Child Dental Health Survey 2013, England, Wales and Northern Ireland [NS]
Child Dental Health Survey 2013, England, Wales and Northern Ireland
The 2013 Children’s Dental Health (CDH) Survey, commissioned by the Health and Social Care Information Centre, is the fifth in a series of national children’s dental health surveys that have been carried out every ten years since 1973.
The 2013 survey provides statistical estimates on the dental health of 5, 8, 12 and 15 year old children in England, Wales and Northern Ireland, using data collected during dental examinations conducted in schools on a random sample of children by NHS dentists and nurses. The survey measures changes in oral health since the last survey in 2003, and provides information on the distribution and severity of oral diseases and conditions in 2013.
The survey oversampled schools with high rates of free school meal eligibility to enable comparison of children from lower income families* (children eligible for free school meals in 2013) with other children of the same age, in terms of their oral health, and related perceptions and behaviours*.
The 2013 survey dental examination was extended so that tooth decay (dental caries) could be measured across a range of detection thresholds. This reflects the way in which the detection and management of tooth decay has evolved towards more preventive approaches to care, rather than just providing treatment for disease. This survey provides estimates for dental decay across the continuum of caries, including both restorative and preventive care needs*.
Complementary information on the children's experiences, perceptions and behaviours relevant to their oral health was collected from parents and 12 and 15 year old children using self-completion questionnaires. The self-completion questionnaire for older children was introduced for the 2013 survey.
*In 2013 when this survey took place, a free school meal was a statutory benefit available only to school aged children from families who received other qualifying benefits (such as Income Support).
*Differences in clinical outcomes between socio-economic groups are likely to reflect different attitudes, behaviours and experiences relevant to oral health that may also be mediated through other demographic characteristics such as ethnicity and country of birth
*Estimates from the four detection thresholds measured in the 2013 survey are available in Report 2.
There were reductions in the extent and severity of tooth decay present in the permanent teeth of 12 and 15 year olds overall in England, Wales and Northern Ireland between 2003 and 2013. Large proportions of children, however, continue to be affected by disease, and the burden of disease is substantial in those children that have it.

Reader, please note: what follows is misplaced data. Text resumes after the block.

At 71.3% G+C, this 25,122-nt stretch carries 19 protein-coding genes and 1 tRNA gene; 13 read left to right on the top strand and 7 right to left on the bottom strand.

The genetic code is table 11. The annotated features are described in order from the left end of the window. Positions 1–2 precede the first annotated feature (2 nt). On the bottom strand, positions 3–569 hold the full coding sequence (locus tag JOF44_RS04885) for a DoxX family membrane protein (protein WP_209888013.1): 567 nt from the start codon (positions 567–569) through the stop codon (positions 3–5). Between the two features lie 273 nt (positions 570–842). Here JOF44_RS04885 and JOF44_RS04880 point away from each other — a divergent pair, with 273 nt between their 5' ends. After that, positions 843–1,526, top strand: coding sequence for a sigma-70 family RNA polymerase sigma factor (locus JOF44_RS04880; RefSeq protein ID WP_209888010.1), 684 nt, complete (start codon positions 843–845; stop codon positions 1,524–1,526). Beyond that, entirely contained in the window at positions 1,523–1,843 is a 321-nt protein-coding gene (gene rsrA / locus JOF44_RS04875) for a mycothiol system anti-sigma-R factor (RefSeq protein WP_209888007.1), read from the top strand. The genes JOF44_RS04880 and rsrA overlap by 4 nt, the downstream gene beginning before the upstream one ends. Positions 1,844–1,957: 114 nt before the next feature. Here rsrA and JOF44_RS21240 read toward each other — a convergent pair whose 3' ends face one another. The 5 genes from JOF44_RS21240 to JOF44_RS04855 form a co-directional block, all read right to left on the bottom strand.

In 2013, nearly a half (46 per cent) of 15 year olds and a third (34 per cent) of 12 year olds had "obvious decay experience" in their permanent teeth. This was a reduction from 2003, when the comparable figures were 56 per cent and 43 per cent respectively.
The proportions of children with some untreated decay into dentine in permanent teeth have also reduced, from 32 per cent to 21 per cent of 15 year olds and from 29 per cent to 19 per cent of 12 year olds.
In 2013, nearly a third (31 per cent) of 5 year olds and nearly a half (46 per cent) of 8 year olds had obvious decay experience in their primary teeth. Untreated decay into dentine in primary teeth was found in 28 per cent of 5 year olds and 39 per cent of 8 year olds.
Children who were from lower income families (eligible for free school meals) are more likely to have oral disease than other children of the same age.
A fifth (21 per cent) of the 5 year olds who were eligible for free school meals had severe or extensive tooth decay, compared to 11 per cent of 5 year olds who were not eligible for free school meals.
A quarter (26 per cent) of the 15 year olds who were eligible for free school meals had severe or extensive tooth decay, compared to 12 per cent of 15 year olds who were not eligible for free school meals
Oral health affects the health and wellbeing of older children and their families.
A fifth of 12 and 15 year olds (22 per cent and 19 per cent respectively) reported experiencing difficulty eating in the past three months.
More than a third (35 per cent) of 12 year olds and more than a quarter (28 per cent) of 15 year olds reported being embarrassed to smile or laugh due to the condition of their teeth.
Overall, 58 per cent of 12 year olds and 45 per cent of 15 year olds reported that their daily life had been affected by problems with their teeth and mouth in the past three months.
More than a third (35 per cent) of the parents of 15 year olds reported that their child’s oral health had impacted on family life in the last six months; 23 per cent of the parents of 15 year olds took time off work because of their child’s oral health in that period.